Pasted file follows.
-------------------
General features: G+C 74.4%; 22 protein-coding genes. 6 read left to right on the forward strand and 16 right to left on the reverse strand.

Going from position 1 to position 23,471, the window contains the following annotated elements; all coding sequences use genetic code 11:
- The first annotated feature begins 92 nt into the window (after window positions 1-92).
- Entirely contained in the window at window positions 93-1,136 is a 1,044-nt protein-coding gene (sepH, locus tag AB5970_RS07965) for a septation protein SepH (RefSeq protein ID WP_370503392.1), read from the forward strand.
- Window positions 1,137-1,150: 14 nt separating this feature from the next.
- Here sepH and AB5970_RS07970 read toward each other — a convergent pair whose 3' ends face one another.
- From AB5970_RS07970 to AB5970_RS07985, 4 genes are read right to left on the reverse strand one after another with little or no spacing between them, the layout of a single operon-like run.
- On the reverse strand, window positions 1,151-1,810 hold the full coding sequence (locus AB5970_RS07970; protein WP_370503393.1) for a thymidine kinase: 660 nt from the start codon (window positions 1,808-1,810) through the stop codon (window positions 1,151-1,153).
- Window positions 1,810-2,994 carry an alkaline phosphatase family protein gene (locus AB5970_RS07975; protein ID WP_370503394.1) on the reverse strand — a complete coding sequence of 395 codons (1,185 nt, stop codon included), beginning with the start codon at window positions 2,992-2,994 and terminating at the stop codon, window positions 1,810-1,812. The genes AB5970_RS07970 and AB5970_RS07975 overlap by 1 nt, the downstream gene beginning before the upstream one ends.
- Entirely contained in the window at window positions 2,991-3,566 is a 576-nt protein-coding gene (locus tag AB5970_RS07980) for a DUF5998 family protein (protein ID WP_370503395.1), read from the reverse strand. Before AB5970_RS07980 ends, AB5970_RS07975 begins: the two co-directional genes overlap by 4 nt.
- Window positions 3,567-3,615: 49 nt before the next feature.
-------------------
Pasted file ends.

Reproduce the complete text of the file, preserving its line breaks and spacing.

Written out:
General features: G+C 74.4%; 22 protein-coding genes. 6 read left to right on the forward strand and 16 right to left on the reverse strand.

Going from position 1 to position 23,471, the window contains the following annotated elements; all coding sequences use genetic code 11:
- The first annotated feature begins 92 nt into the window (after window positions 1-92).
- Entirely contained in the window at window positions 93-1,136 is a 1,044-nt protein-coding gene (sepH, locus tag AB5970_RS07965) for a septation protein SepH (RefSeq protein ID WP_370503392.1), read from the forward strand.
- Window positions 1,137-1,150: 14 nt separating this feature from the next.
- Here sepH and AB5970_RS07970 read toward each other — a convergent pair whose 3' ends face one another.
- From AB5970_RS07970 to AB5970_RS07985, 4 genes are read right to left on the reverse strand one after another with little or no spacing between them, the layout of a single operon-like run.
- On the reverse strand, window positions 1,151-1,810 hold the full coding sequence (locus AB5970_RS07970; protein WP_370503393.1) for a thymidine kinase: 660 nt from the start codon (window positions 1,808-1,810) through the stop codon (window positions 1,151-1,153).
- Window positions 1,810-2,994 carry an alkaline phosphatase family protein gene (locus AB5970_RS07975; protein ID WP_370503394.1) on the reverse strand — a complete coding sequence of 395 codons (1,185 nt, stop codon included), beginning with the start codon at window positions 2,992-2,994 and terminating at the stop codon, window positions 1,810-1,812. The genes AB5970_RS07970 and AB5970_RS07975 overlap by 1 nt, the downstream gene beginning before the upstream one ends.
- Entirely contained in the window at window positions 2,991-3,566 is a 576-nt protein-coding gene (locus tag AB5970_RS07980) for a DUF5998 family protein (protein ID WP_370503395.1), read from the reverse strand. Before AB5970_RS07980 ends, AB5970_RS07975 begins: the two co-directional genes overlap by 4 nt.
- Window positions 3,567-3,615: 49 nt before the next feature.